miércoles, 20 de febrero de 2008

The War on Drugs Starts Here

Editorial
New York Times
13 de Febrero de 2008

If we have learned one thing in the protracted war on drugs, it is that reining in illicit drug trafficking will require more than fighting cartels south of the border. Nothing can be achieved unless this country curbs its own demand for illegal narcotics.

The Bush administration, which offers regular lectures on the superior logic of the free market, clearly doesn’t get this equation of supply and demand. Last October, Washington announced a new $1.4 billion assistance package for Mexico and Central America to combat the drug trade. Then the White House unveiled its 2009 budget, which calls for a 1.5 percent cut in spending on domestic drug prevention and treatment programs.

The statistics on drug abuse for this country are at best mixed. The share of teenagers who said they had tried illicit drugs within a year has fallen sharply since 2000, according to surveys by researchers at the University of Michigan. The percentage of students in 8th, 10th or 12th grades who tried methamphetamine declined by more than half over the same period, while cocaine abuse declined by almost a quarter among 8th graders and 10th graders.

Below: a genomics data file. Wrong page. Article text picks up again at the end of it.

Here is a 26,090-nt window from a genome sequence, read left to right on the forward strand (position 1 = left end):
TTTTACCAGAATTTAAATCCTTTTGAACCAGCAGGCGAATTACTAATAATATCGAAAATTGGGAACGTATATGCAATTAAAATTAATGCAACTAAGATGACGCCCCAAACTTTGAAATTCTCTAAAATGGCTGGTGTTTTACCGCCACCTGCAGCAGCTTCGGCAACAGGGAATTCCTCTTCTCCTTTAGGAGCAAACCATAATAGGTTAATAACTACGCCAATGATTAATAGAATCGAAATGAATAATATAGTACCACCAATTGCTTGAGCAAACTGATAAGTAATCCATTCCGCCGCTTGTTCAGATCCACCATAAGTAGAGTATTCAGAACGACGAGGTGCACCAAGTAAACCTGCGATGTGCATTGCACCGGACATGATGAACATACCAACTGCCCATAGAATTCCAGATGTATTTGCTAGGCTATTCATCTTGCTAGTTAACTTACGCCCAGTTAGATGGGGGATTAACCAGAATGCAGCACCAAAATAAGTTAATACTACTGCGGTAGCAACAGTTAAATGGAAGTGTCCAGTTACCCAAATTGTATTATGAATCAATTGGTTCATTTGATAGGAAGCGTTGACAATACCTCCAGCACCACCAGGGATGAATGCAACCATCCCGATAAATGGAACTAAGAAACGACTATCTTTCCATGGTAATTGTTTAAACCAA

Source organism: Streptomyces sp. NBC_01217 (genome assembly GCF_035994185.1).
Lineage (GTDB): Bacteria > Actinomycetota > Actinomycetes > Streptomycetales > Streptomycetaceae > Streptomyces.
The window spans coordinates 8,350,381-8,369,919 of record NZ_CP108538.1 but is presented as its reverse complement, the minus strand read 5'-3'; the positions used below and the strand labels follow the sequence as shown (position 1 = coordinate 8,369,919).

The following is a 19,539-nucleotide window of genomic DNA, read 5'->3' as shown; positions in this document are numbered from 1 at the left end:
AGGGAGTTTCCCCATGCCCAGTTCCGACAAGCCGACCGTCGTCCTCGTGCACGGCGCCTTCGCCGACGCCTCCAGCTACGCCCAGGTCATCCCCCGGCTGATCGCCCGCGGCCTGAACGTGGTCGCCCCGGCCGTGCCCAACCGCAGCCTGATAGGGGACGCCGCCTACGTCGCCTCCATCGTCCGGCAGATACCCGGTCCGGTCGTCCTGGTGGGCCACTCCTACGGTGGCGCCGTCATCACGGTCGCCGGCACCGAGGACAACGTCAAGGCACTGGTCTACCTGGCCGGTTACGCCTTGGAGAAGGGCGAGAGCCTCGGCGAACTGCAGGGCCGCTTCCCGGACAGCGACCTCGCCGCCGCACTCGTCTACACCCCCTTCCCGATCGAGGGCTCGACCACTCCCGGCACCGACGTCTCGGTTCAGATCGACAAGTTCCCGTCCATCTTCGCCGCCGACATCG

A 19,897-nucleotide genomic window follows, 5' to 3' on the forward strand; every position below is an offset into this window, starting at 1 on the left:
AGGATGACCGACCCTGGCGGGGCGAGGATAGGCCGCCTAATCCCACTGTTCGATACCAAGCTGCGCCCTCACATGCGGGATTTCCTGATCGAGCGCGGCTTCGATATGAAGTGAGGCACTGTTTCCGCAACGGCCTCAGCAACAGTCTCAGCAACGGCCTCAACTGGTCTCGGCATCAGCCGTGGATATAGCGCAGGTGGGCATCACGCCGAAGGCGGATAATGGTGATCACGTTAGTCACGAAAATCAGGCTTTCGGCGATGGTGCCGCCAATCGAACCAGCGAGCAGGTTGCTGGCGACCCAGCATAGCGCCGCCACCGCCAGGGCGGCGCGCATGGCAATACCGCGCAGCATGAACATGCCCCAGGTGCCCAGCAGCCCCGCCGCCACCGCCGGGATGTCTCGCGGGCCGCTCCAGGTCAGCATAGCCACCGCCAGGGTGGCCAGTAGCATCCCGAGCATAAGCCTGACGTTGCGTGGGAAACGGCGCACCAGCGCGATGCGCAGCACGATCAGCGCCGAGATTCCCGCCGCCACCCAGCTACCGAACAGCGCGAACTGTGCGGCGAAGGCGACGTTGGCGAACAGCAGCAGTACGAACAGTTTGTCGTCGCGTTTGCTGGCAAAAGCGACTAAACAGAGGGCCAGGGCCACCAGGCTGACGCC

Still, teenage abuse of other narcotics, like prescription drugs, is growing. So is drug abuse among adults. The latest National Drug Threat Assessment reports that many more Americans over 18 are trying everything from heroin to marijuana to methamphetamine.

Yet the White House’s budget proposal for 2009 cuts the funding for the prevention and treatment of drug abuse to $4.9 billion. The budget for prevention programs — like the drug-free schools grants — was cut by 14.2 percent to just above $1.5 billion. After accounting for inflation, spending on prevention has fallen every year since 2002.

Mexico and Central America certainly need help to better fight the drug gangs moving narcotics into the United States. But it is clearly not enough. Washington has funded coca eradication efforts in the Andes for years. It has given the Colombian government more than $5 billion since 2000. Thousands of police have died in Latin America fighting the traffickers. Yet all the blood, tears and cash have had virtually no impact on the amount of drugs in the United States.

The federal government needs to do more to slow the flow of money and guns that finance and arm the cartels in Mexico and Central America. There is little hope of ever defeating the traffickers abroad if the government isn’t doing enough to reduce demand at home.